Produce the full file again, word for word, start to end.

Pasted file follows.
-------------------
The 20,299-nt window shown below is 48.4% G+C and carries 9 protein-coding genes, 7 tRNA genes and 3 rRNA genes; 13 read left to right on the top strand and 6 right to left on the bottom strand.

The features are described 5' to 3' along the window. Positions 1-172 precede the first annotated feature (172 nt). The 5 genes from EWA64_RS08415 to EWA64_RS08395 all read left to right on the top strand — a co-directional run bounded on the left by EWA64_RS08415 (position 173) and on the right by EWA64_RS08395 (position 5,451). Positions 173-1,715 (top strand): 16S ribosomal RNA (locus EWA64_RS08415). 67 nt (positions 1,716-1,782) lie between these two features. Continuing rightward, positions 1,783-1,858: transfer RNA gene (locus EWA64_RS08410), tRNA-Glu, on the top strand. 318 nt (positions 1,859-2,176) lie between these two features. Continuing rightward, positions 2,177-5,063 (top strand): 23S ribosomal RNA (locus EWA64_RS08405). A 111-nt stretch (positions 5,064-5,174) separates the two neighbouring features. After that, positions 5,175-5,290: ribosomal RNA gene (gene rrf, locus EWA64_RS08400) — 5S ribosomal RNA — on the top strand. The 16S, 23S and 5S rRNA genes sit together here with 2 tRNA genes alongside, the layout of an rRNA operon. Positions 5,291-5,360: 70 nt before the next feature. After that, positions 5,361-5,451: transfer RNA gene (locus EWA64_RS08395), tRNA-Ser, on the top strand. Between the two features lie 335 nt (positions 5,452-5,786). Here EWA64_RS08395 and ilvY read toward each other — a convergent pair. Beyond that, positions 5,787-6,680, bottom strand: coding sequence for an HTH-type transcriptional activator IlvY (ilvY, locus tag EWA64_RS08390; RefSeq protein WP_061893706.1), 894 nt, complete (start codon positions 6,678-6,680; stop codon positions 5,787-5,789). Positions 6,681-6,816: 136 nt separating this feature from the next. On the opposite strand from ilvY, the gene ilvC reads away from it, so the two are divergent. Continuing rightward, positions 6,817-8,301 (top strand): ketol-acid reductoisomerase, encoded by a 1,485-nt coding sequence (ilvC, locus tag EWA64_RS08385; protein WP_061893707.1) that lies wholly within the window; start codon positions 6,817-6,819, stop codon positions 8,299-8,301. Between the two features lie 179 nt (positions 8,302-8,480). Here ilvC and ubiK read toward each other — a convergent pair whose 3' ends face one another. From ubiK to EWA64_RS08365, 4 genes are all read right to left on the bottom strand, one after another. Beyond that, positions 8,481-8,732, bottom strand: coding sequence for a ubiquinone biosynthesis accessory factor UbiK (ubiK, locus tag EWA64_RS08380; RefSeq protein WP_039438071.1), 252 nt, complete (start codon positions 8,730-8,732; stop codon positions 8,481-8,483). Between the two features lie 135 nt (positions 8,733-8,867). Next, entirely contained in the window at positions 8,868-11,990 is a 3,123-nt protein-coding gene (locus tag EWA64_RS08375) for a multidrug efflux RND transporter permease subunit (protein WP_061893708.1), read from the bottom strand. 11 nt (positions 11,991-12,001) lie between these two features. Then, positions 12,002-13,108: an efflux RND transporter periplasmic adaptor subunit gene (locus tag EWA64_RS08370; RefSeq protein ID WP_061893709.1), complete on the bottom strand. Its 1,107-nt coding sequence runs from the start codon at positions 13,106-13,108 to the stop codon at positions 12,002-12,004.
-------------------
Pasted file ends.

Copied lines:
The 20,299-nt window shown below is 48.4% G+C and carries 9 protein-coding genes, 7 tRNA genes and 3 rRNA genes; 13 read left to right on the top strand and 6 right to left on the bottom strand.

The features are described 5' to 3' along the window. Positions 1-172 precede the first annotated feature (172 nt). The 5 genes from EWA64_RS08415 to EWA64_RS08395 all read left to right on the top strand — a co-directional run bounded on the left by EWA64_RS08415 (position 173) and on the right by EWA64_RS08395 (position 5,451). Positions 173-1,715 (top strand): 16S ribosomal RNA (locus EWA64_RS08415). 67 nt (positions 1,716-1,782) lie between these two features. Continuing rightward, positions 1,783-1,858: transfer RNA gene (locus EWA64_RS08410), tRNA-Glu, on the top strand. 318 nt (positions 1,859-2,176) lie between these two features. Continuing rightward, positions 2,177-5,063 (top strand): 23S ribosomal RNA (locus EWA64_RS08405). A 111-nt stretch (positions 5,064-5,174) separates the two neighbouring features. After that, positions 5,175-5,290: ribosomal RNA gene (gene rrf, locus EWA64_RS08400) — 5S ribosomal RNA — on the top strand. The 16S, 23S and 5S rRNA genes sit together here with 2 tRNA genes alongside, the layout of an rRNA operon. Positions 5,291-5,360: 70 nt before the next feature. After that, positions 5,361-5,451: transfer RNA gene (locus EWA64_RS08395), tRNA-Ser, on the top strand. Between the two features lie 335 nt (positions 5,452-5,786). Here EWA64_RS08395 and ilvY read toward each other — a convergent pair. Beyond that, positions 5,787-6,680, bottom strand: coding sequence for an HTH-type transcriptional activator IlvY (ilvY, locus tag EWA64_RS08390; RefSeq protein WP_061893706.1), 894 nt, complete (start codon positions 6,678-6,680; stop codon positions 5,787-5,789). Positions 6,681-6,816: 136 nt separating this feature from the next. On the opposite strand from ilvY, the gene ilvC reads away from it, so the two are divergent. Continuing rightward, positions 6,817-8,301 (top strand): ketol-acid reductoisomerase, encoded by a 1,485-nt coding sequence (ilvC, locus tag EWA64_RS08385; protein WP_061893707.1) that lies wholly within the window; start codon positions 6,817-6,819, stop codon positions 8,299-8,301. Between the two features lie 179 nt (positions 8,302-8,480). Here ilvC and ubiK read toward each other — a convergent pair whose 3' ends face one another. From ubiK to EWA64_RS08365, 4 genes are all read right to left on the bottom strand, one after another. Beyond that, positions 8,481-8,732, bottom strand: coding sequence for a ubiquinone biosynthesis accessory factor UbiK (ubiK, locus tag EWA64_RS08380; RefSeq protein WP_039438071.1), 252 nt, complete (start codon positions 8,730-8,732; stop codon positions 8,481-8,483). Between the two features lie 135 nt (positions 8,733-8,867). Next, entirely contained in the window at positions 8,868-11,990 is a 3,123-nt protein-coding gene (locus tag EWA64_RS08375) for a multidrug efflux RND transporter permease subunit (protein WP_061893708.1), read from the bottom strand. 11 nt (positions 11,991-12,001) lie between these two features. Then, positions 12,002-13,108: an efflux RND transporter periplasmic adaptor subunit gene (locus tag EWA64_RS08370; RefSeq protein ID WP_061893709.1), complete on the bottom strand. Its 1,107-nt coding sequence runs from the start codon at positions 13,106-13,108 to the stop codon at positions 12,002-12,004.